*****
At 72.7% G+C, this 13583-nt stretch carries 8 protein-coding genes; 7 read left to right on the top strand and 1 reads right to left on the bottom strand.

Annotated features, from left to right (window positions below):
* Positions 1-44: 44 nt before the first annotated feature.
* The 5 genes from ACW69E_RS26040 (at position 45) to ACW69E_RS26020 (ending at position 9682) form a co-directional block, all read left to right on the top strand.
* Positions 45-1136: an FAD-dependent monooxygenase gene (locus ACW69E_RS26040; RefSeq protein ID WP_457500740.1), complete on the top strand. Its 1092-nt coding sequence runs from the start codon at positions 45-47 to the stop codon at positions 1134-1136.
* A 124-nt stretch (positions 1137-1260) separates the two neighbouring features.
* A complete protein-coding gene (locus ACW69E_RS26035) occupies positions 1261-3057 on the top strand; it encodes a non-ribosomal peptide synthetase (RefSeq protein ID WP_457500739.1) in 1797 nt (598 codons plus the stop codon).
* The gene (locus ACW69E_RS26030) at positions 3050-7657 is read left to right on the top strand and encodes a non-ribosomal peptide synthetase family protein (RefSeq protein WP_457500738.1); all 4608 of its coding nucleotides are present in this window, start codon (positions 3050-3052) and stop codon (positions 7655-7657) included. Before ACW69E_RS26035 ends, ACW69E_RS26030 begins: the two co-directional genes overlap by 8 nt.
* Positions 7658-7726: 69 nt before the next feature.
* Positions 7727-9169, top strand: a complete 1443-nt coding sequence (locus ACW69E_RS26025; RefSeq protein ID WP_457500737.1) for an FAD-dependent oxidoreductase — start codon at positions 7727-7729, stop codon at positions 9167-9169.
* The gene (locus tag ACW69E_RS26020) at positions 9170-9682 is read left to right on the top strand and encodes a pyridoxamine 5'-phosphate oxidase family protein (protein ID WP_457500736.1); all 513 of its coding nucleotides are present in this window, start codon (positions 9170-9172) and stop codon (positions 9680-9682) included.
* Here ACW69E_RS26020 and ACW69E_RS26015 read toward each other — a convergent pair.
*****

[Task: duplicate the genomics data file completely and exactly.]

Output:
At 72.7% G+C, this 13583-nt stretch carries 8 protein-coding genes; 7 read left to right on the top strand and 1 reads right to left on the bottom strand.

Annotated features, from left to right (window positions below):
* Positions 1-44: 44 nt before the first annotated feature.
* The 5 genes from ACW69E_RS26040 (at position 45) to ACW69E_RS26020 (ending at position 9682) form a co-directional block, all read left to right on the top strand.
* Positions 45-1136: an FAD-dependent monooxygenase gene (locus ACW69E_RS26040; RefSeq protein ID WP_457500740.1), complete on the top strand. Its 1092-nt coding sequence runs from the start codon at positions 45-47 to the stop codon at positions 1134-1136.
* A 124-nt stretch (positions 1137-1260) separates the two neighbouring features.
* A complete protein-coding gene (locus ACW69E_RS26035) occupies positions 1261-3057 on the top strand; it encodes a non-ribosomal peptide synthetase (RefSeq protein ID WP_457500739.1) in 1797 nt (598 codons plus the stop codon).
* The gene (locus ACW69E_RS26030) at positions 3050-7657 is read left to right on the top strand and encodes a non-ribosomal peptide synthetase family protein (RefSeq protein WP_457500738.1); all 4608 of its coding nucleotides are present in this window, start codon (positions 3050-3052) and stop codon (positions 7655-7657) included. Before ACW69E_RS26035 ends, ACW69E_RS26030 begins: the two co-directional genes overlap by 8 nt.
* Positions 7658-7726: 69 nt before the next feature.
* Positions 7727-9169, top strand: a complete 1443-nt coding sequence (locus ACW69E_RS26025; RefSeq protein ID WP_457500737.1) for an FAD-dependent oxidoreductase — start codon at positions 7727-7729, stop codon at positions 9167-9169.
* The gene (locus tag ACW69E_RS26020) at positions 9170-9682 is read left to right on the top strand and encodes a pyridoxamine 5'-phosphate oxidase family protein (protein ID WP_457500736.1); all 513 of its coding nucleotides are present in this window, start codon (positions 9170-9172) and stop codon (positions 9680-9682) included.
* Here ACW69E_RS26020 and ACW69E_RS26015 read toward each other — a convergent pair.